With so many theaters relying on revivals and classics, what does it take to create a really great new play? This winter, a group of UCSB bachelor of fine arts (BFA) candidates are finding out. As part of the school’s Launch Pad project, these students have immersed themselves in creating a new play called Appoggiatura alongside playwright James Still. Launch Pad, the UCSB Department of Theater and Dance’s innovative program of collaborations with top professional writers, has been around since 2004, when Professor Risa Brainin began bringing the hottest playwrights in America to campus for extended residencies that conclude with the production of an original work.
While the primary mission of Launch Pad is educational — “to intimately expose serious theatre students to the working processes of people who make plays for a living every day,” as the program’s statement has it — it has also lived up to its name for several of the playwrights who have been featured. Sarah Ruhl came to UCSB as the first Launch Pad playwright. A year later, she received the MacArthur genius grant. More recently, Beau Willimon, who contributed to the 2011 Launch Pad production Biederman’s Match, went on to write 2013’s most talked-about new television project, the Netflix production of House of Cards with Kevin Spacey.
Having seen the plays that have come out of Launch Pad over the past few years, I was familiar with the quality of the work but less so with how the collaborations went. To fill in this gap, I journeyed out to UCSB several times over the course of this season’s project — first to meet the playwright back in December 2012, then to see a presentation by the set and costume designers, and finally, just a few weeks ago, to observe a middle phase of rehearsal. What I learned was that not only is Launch Pad productive for the students, but it is also deeply useful to the professors who work alongside of them.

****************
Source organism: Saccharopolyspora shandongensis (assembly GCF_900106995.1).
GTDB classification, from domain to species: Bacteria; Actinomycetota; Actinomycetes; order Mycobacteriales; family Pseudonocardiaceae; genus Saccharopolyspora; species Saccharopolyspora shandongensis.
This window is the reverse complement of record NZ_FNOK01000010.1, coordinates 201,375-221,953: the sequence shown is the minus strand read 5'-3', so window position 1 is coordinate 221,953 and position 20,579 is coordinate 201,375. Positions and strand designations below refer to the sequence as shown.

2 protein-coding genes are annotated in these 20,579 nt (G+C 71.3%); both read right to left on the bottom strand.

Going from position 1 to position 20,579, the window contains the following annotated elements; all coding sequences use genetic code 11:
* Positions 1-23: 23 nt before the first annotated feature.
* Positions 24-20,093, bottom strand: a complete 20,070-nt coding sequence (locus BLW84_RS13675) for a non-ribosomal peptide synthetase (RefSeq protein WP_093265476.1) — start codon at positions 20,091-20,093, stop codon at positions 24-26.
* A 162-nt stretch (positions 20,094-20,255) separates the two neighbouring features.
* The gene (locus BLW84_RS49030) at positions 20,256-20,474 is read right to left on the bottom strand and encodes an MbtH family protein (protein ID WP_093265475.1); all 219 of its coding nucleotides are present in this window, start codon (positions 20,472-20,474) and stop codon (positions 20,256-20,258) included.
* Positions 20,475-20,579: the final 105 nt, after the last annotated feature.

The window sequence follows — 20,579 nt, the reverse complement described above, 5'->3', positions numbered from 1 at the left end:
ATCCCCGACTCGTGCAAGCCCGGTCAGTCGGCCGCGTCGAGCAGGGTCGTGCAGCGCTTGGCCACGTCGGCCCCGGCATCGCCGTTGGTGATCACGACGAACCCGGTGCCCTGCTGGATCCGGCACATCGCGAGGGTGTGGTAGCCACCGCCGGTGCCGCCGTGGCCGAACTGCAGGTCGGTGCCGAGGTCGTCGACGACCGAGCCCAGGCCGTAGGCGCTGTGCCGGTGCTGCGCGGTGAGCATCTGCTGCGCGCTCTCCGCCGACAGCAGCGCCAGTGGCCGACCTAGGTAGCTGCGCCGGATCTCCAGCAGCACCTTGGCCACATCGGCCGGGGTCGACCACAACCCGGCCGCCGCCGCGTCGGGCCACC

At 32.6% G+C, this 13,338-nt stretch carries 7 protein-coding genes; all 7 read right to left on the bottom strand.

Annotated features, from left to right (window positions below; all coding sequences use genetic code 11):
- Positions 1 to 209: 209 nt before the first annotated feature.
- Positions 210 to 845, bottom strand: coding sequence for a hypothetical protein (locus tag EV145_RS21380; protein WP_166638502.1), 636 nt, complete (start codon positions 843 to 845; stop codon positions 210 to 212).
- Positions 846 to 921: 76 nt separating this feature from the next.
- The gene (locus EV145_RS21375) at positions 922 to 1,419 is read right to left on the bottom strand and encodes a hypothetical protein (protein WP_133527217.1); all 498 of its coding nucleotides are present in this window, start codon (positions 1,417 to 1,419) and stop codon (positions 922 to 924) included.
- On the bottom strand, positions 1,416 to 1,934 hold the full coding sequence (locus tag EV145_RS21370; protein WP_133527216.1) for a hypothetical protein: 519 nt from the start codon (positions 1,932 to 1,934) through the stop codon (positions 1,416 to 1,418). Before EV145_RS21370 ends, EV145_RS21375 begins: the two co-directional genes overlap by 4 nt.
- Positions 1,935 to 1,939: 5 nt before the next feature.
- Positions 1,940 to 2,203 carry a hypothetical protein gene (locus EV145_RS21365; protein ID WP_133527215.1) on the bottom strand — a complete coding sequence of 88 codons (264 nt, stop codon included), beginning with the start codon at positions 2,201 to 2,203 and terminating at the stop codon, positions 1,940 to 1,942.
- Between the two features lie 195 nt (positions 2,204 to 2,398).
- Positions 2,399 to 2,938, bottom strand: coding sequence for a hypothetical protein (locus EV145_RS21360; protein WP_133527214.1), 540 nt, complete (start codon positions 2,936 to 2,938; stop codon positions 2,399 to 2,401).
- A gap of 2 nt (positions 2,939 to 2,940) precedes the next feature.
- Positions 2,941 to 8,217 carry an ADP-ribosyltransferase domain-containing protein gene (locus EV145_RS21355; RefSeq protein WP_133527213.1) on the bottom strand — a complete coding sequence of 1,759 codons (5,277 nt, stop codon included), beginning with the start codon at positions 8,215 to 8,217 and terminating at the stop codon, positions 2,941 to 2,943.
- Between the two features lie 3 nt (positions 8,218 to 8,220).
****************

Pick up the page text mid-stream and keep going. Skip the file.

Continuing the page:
My first visit was on one of the shortest days of 2012, when the project was just beginning to take shape. Still, a talented and prolific playwright with dozens of major credits, spoke movingly about his passion for Venice, which would be the location of Appoggiatura, and about his experience as a gay man who lived through the AIDS epidemic of the 1980s. Although I was as yet unfamiliar with the characters Still had created, I could see that, although not writing directly about AIDS, he was nevertheless tapping into those years of personal and collective grief. In Appoggiatura, Aunt Chuck, a middle-aged gay man who has recently lost his partner Gordon to Alzheimer’s disease, travels to Venice with Helen, Gordon’s wife from before he came out, and Sylvie, Helen’s granddaughter. Venice throws these kindred spirits into reckoning not only with their memories of the man that they have lost but also with the torn fabric of the relationships that remain.
Although the play’s title concept, “appoggiatura,” can mean a bent note in music or a physical gesture of leaning, it serves, in this story, to describe an emotional way of leaning on someone for support. “This is such a powerful idea,” I thought as I walked away from that first meeting. “How are they going to play it?”
After attending a delightfully informative session detailing the play’s costume and set designs, I finally got my answer. One Wednesday evening just two weeks ago, I slipped into the back of the brightly lit Hatlen Theater to watch a rehearsal. Three actors were onstage, and two of them were UCSB professors — Irwin Appel and Anne Torsiglieri. Together with BFA candidate Sophie Hassett, they were running the opening of the first act. Amid a variety of adjustments to the blocking — “take off the mask before I kiss him or after?” and so on — what I witnessed was the beginning of real stage magic in the form of deep connections. The script is full of clever overlapping dialogue and brilliant references to the history and culture of Venice, but at the center of it is the grieving figure of Aunt Chuck, who is trying to find his point of appoggiatura.
When the actors took a break, Appel, who plays Chuck, described what he had learned from working as an actor again after years of directing students. “I’m finding out what it is like for my students,” he said, “and I can see where I’ve probably been misreading their responses in rehearsal. It’s so easy for a director to keep giving notes even when what they are seeing isn’t what is happening at all. Actors are sometimes just out of breath, or confused, or hungry, or neurotic. And I’m not responding to them well unless I can see what’s right in front of me.” With that, the actor/director/professor went back to the stage and to his role. Empathy and perception, the two main points of the script, were already bubbling over into life.
Appoggiatura opens Thursday, February 28, and plays through Saturday, March 9, at UCSB’s Hatlen Theater. For tickets and information, call (805) 893-7221 or visit theaterdance.ucsb.edu.